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Linda Snyder - Director of Marketing
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Teen Dies in Alcohol Related Car Crash(2)

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According to the Colorado Springs Gazette Telegraph, police say two 18-year old men had been drinking at a party before the vehicle they were riding in rolled early Saturday, killing one and critically injuring the other.

Neither was wearing a seatbelt and both were ejected. The passenger, Evan Kinnan, died in the one-car crash on Woodmen Road, and the driver, Craig Milos, suffered severe head injuries and was listed in critical condition at Penrose main hospital.

“Alcohol is definitely involved – there is no maybe,” said police Lt. Patricia Feese.

Investigators are still looking into how the teenagers obtained the alcohol at a party in the Peregrine neighborhood, in northwest Colorado Springs, Feese said.

Kids have been drinking and driving ever since there has been alcohol and vehicles (both motorized and non-motorized). Yet, today the statistics are hitting epidemic numbers. So, why are drunk driving accidents involving under-age drinkers seem so much worse today, than even 10 years ago? Is there more publicity, more public awareness? Do young drivers have easier access to cars today? Easier access to alcohol? Is there less accountability to parents or authority figures?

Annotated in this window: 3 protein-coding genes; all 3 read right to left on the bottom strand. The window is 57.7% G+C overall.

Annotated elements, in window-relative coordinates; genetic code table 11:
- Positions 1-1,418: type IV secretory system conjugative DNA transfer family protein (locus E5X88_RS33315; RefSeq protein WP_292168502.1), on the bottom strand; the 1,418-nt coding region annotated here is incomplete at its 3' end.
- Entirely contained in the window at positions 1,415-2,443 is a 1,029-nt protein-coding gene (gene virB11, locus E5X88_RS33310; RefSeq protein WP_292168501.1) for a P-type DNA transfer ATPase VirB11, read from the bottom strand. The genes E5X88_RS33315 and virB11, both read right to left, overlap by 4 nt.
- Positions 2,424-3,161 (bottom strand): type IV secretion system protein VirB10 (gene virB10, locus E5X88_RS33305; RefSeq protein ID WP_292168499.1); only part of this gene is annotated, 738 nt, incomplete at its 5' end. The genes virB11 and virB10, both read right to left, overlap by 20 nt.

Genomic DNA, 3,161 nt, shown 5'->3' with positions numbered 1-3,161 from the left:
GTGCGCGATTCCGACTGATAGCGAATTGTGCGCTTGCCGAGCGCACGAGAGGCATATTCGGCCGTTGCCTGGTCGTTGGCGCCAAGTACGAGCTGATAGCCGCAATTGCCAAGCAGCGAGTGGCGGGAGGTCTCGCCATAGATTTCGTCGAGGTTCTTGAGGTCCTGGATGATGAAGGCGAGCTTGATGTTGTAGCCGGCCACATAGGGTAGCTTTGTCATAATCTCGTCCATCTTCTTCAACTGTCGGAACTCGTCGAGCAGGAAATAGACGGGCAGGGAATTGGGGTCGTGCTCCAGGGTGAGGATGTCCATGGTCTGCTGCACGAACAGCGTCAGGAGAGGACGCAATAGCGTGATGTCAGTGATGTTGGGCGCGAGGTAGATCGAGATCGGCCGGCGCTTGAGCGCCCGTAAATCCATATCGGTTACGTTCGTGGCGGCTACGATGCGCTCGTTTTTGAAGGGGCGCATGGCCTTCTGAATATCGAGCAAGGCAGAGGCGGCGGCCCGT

Consider these statistics:

• In 2006, an estimated 17,602 people died in alcohol-related traffic crashes–an average of one every 30 minutes. These deaths constitute 41 percent of the 42,642 total traffic fatalities. Of these, an estimated 13,470 involved a driver with an illegal BAC (.08 or greater).
• Approximately 1.4 million drivers were arrested in 2004 for driving under the influence of alcohol or narcotics. This is an arrest rate of 1 for every 139 licensed drivers in the United States (2005 data not yet available).
• According to MADD, in 2006, these students reported that alcohol is “very easy” or “fairly easy” to get.
• 92.5 percent of twelfth graders
• 83 percent of tenth graders
• 63 percent of eighth graders
• Male drivers involved in fatal motor vehicle crashes are almost twice as likely as female drivers to be intoxicated with a blood alcohol concentration (BAC) of 0.08% or greater (NHTSA 2006). It is illegal to drive with a BAC of 0.08% or higher in all 50 states, the District of Columbia and Puerto Rico.

• At all levels of blood alcohol concentration, the risk of being involved in a crash is greater for young people than for older people (Zador et al. 2000). In 2005, 16% of drivers ages 16 to 20 who died in motor vehicle crashes had been drinking alcohol (NHTSA 2006).
• Young men ages 18 to 20 (under the legal drinking age) reported driving while impaired more frequently than any other age group (Shults et al. 2002, Quinlan et al. 2005).

It seems that underage drinkers have no problems getting alcohol and they certainly don’t have any problems getting a vehicle to drive. Is there a cure for this under-age drinking and driving epidemic?